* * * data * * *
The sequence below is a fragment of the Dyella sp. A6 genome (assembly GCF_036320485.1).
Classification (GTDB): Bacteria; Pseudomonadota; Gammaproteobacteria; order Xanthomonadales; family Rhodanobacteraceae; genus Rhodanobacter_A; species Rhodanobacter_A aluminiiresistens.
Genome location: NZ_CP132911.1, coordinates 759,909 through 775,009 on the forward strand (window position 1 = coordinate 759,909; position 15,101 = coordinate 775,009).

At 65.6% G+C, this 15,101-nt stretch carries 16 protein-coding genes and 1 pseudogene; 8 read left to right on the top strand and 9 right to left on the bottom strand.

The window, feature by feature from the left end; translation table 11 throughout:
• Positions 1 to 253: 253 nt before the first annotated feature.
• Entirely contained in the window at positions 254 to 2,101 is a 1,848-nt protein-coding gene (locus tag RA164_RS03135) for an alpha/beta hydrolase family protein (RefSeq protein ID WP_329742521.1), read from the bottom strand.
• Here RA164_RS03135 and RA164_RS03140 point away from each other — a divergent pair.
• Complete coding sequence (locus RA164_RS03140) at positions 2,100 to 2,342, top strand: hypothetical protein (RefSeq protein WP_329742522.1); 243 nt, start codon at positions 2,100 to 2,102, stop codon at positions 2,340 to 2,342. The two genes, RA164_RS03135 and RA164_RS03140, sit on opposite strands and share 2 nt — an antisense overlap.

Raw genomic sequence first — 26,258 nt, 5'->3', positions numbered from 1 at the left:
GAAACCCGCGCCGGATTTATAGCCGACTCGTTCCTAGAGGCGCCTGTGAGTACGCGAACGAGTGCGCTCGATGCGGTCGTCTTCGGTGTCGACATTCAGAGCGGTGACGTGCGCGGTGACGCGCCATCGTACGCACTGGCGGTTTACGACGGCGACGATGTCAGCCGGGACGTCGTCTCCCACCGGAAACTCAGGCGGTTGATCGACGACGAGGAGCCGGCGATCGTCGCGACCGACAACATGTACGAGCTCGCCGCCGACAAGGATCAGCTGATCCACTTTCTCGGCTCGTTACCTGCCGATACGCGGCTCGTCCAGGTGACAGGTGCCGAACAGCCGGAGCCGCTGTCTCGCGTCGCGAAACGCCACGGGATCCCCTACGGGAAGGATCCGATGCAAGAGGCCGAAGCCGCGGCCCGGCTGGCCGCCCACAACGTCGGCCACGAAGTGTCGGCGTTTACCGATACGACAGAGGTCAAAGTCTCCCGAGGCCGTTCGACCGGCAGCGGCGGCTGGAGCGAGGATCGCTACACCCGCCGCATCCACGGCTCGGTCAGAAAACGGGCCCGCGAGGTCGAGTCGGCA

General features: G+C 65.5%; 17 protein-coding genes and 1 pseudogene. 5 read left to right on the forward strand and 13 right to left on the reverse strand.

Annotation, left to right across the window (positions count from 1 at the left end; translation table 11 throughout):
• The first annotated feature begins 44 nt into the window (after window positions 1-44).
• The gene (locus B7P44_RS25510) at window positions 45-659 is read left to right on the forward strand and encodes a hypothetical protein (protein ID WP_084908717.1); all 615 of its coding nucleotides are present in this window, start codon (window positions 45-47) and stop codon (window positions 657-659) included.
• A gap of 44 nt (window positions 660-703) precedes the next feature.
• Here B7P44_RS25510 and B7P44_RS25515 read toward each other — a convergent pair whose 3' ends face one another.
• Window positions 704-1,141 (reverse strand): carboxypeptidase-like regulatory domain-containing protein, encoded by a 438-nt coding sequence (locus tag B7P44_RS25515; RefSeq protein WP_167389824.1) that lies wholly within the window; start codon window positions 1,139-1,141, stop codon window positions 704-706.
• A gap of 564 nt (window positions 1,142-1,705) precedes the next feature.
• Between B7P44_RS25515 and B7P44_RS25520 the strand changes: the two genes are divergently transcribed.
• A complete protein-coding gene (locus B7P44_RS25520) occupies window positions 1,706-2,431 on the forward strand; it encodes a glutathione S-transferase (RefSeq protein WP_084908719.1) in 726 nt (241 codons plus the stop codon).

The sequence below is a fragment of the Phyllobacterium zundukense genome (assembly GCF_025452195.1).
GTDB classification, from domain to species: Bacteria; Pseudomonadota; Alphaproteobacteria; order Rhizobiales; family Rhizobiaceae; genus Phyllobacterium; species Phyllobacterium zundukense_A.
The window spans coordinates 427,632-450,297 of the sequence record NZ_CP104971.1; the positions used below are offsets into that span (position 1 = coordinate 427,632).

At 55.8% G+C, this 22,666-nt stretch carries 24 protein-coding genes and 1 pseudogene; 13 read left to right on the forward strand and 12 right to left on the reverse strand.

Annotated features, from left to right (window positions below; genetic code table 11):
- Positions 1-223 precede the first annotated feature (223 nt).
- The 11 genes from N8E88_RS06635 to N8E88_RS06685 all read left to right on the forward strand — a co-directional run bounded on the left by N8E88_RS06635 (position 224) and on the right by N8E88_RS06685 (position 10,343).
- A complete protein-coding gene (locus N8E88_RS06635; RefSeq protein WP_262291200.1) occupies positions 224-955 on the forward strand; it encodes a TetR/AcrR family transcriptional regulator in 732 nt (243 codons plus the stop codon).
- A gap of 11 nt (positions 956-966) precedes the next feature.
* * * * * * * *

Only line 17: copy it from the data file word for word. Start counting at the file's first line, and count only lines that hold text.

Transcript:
• Here B7P44_RS25510 and B7P44_RS25515 read toward each other — a convergent pair whose 3' ends face one another.